2.5. Statistical and Bioinformatics Analyses

The effects of the olive genotype and plant age on the chemical composition of xylem sap were determined by analysis of variance (ANOVA) using the lineal models function in rstats package in R [44]. The experimental design consisted of a two-way factorial design with plant age and olive genotype as factors. When the interaction plant age x olive genotype was significant (p < 0.05) single degree of freedom contrasts were performed to disentangle the differences among treatment combinations. Data of metabolites and ions were unified to µM units prior to logarithm transformation to fulfill ANOVA assumption of normality and homogeneity of variance that was previously tested by Shapiro-wilks and Levene’s tests using the rtatix and car packages in R, respectively [44,45]. An initial, non-supervised multivariate hierarchical clustering analysis, using Pearson’s correlation to measure distance, and an average Ward clustering algorithm of all metabolites measured was performed. Then, a supervised principal least square-discriminant analysis (PLS-DA) [46] was used to reduce the number of variables (metabolites) and select the most predictive or discriminative to differentiate the xylem sap composition according to the olive plant age, and then within each plant age according to the olive genotype. Both, hierarchical clustering and PLS-DA analyses were performed using MetaboAnalyst 4.0 (; accessed on 2 May 2021 [47]). Data were auto-scaled (mean-centered and divided by the standard deviation of each variable) before analysis.
For microbiome analysis, quality control and adapter trimming of demultiplexed raw fastq 16S rRNA sequences obtained from MiSeq output was performed with FastQC and TrimGalore tools. No truncation and trimming lenght was needed to reach the Phred quality (Q > 30) score visualized in MultiQC tool. Quality reads were then analyzed using DADA2 method for the identification of the ASVs (amplicon sequence variants) present in the samples [48] with default parameters and were taxonomically classified using Silva SSU v.138 database. Singletons were discarded for taxonomy assignation and statistical analysis. Differences in bacterial communities were calculated using alpha-diversity indexes (Richness and Shannon) at ASV level. The non-parametric Scheirer–Ray–Hare test (p < 0.05) was used to assess the effects of the plant age and plant genotype, and their interaction in alpha diversity indexes, using the package rcompanion [49] in R. Beta diversity was analyzed using principal coordinate analysis (PCoA) of weighted UniFrac distance matrix to evaluate similarities among the bacterial communities according to age and genotype. Additionally, the adonis function within the vegan package in R (999 permutations) was performed to test the effects (p < 0.05) of the plant age, genotype, and their interaction. Alpha and beta diversity were conducted rarefying all samples to the minimum number of reads found. Hierarchical clustering analysis and PLS-DA were performed as described above for metabolomic and ionomic data using normalized data on ASV abundance. Finally, a NMDS (non-metric multidimensional scaling) analysis was performed using MetaMDS function within the vegan package in R based on the Bray–Curtis distance measure obtained for the ASV level data. Vectors of significant chemical compounds were fitted onto the NMDS ordination plot using the envfit function of the vegan package and 999 permutations.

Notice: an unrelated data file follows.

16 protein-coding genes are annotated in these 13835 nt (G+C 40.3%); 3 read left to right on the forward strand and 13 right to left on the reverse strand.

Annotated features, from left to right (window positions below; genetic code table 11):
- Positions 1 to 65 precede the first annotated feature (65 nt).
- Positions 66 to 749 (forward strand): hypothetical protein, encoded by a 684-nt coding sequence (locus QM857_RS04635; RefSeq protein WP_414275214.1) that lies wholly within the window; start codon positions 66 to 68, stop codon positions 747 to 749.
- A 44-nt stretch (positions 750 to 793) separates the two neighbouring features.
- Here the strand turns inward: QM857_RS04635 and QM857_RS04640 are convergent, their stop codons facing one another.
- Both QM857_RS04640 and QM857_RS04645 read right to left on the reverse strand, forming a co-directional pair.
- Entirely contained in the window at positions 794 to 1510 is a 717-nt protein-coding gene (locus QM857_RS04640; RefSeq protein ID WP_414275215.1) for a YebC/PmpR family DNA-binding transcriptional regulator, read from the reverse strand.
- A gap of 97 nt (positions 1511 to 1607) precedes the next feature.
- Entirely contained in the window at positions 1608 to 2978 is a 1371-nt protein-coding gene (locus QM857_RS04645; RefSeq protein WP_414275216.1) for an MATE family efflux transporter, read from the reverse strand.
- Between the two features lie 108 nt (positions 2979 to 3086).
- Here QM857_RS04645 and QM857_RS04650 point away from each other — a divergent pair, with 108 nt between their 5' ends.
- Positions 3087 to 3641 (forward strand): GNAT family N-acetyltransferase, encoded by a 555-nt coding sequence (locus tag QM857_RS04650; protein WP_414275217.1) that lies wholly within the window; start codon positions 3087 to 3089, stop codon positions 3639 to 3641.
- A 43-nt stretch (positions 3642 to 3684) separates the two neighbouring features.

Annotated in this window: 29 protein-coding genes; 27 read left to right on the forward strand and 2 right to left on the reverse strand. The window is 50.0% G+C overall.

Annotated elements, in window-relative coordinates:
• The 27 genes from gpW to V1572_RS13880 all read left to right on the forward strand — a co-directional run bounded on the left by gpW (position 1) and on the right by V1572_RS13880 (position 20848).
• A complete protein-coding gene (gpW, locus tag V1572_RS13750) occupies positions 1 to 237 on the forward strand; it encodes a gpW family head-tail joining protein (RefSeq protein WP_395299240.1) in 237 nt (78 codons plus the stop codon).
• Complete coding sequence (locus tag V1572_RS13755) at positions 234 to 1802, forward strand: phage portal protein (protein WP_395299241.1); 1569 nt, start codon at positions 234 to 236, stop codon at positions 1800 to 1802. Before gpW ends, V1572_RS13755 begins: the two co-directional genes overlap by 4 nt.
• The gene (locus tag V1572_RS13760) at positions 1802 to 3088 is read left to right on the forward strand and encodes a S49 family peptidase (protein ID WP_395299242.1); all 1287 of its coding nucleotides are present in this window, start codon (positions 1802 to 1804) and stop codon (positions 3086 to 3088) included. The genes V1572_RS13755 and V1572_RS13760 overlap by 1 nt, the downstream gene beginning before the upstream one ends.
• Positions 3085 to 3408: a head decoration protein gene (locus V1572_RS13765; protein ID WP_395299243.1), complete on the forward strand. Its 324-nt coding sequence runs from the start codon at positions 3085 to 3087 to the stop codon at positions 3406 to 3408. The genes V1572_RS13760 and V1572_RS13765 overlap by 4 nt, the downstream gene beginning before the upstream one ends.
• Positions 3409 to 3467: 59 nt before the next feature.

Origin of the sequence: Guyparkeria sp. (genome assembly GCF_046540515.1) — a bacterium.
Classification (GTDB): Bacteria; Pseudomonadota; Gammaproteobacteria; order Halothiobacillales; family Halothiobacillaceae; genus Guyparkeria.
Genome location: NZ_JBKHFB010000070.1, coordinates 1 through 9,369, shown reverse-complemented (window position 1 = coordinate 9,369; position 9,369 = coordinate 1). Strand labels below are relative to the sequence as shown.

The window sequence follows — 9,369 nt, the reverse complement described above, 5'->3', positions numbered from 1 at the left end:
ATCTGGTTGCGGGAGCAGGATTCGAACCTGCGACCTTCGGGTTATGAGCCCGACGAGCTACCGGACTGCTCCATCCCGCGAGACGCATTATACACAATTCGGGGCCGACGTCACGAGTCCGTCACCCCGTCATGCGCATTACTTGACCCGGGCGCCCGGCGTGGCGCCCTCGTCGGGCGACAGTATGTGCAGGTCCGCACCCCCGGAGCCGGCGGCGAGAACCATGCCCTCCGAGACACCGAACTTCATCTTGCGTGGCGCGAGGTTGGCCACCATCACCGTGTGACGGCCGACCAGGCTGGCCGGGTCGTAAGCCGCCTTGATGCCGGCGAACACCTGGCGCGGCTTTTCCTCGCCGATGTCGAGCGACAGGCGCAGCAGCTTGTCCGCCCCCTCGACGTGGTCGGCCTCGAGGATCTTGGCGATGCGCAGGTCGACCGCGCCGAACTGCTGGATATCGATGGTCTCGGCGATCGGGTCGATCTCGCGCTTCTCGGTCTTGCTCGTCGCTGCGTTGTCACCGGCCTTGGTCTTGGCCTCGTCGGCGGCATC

3. Results

3.1. Metabolite and Ion Profiles in Olive Xylem Sap

A total of 30 metabolites were identified in olive xylem sap using NMR, including five organic acids (acetic, formic, fumaric, maleic, and succinic acids), 15 amino acids (alanine, arginine, asparagine, aspartic acid, GABA, glutamic acid, glutamine, isoleucine, leucine, methionine, phenylalanine, proline, threonine, tyrosine, valine), five sugars (glucose, fructose, sucrose, mannitol and myo-inositol), two alcohols (ethanol and methanol), and three other molecules (choline, sarcosine and trigonelline) (Table 1). The vast majority of organic acids, sugars and osmolytes were detected in all samples while amino acids displayed more variability among samples. Thus, the amino acids arginine, asparagine, GABA, methionine and proline were detected in less than half of the samples. In addition, the amino acids arginine, asparagine, aspartic acid, and phenylalanine were detected in a higher number of samples of ‘Picual’ as compared to ‘Arbequina’, whereas a higher detection of GABA and choline was found in adult trees as compared to plantlets (Table 1).
On the other hand, ICP-OES allowed the detection of 18 elements and five inorganic anions (Table 2). All inorganic anions were detected in all samples studied, while more variable was the detection of other elements, such as Fe and Mn which displayed a higher frequency of detection in adult trees than in plantlets (Table 2).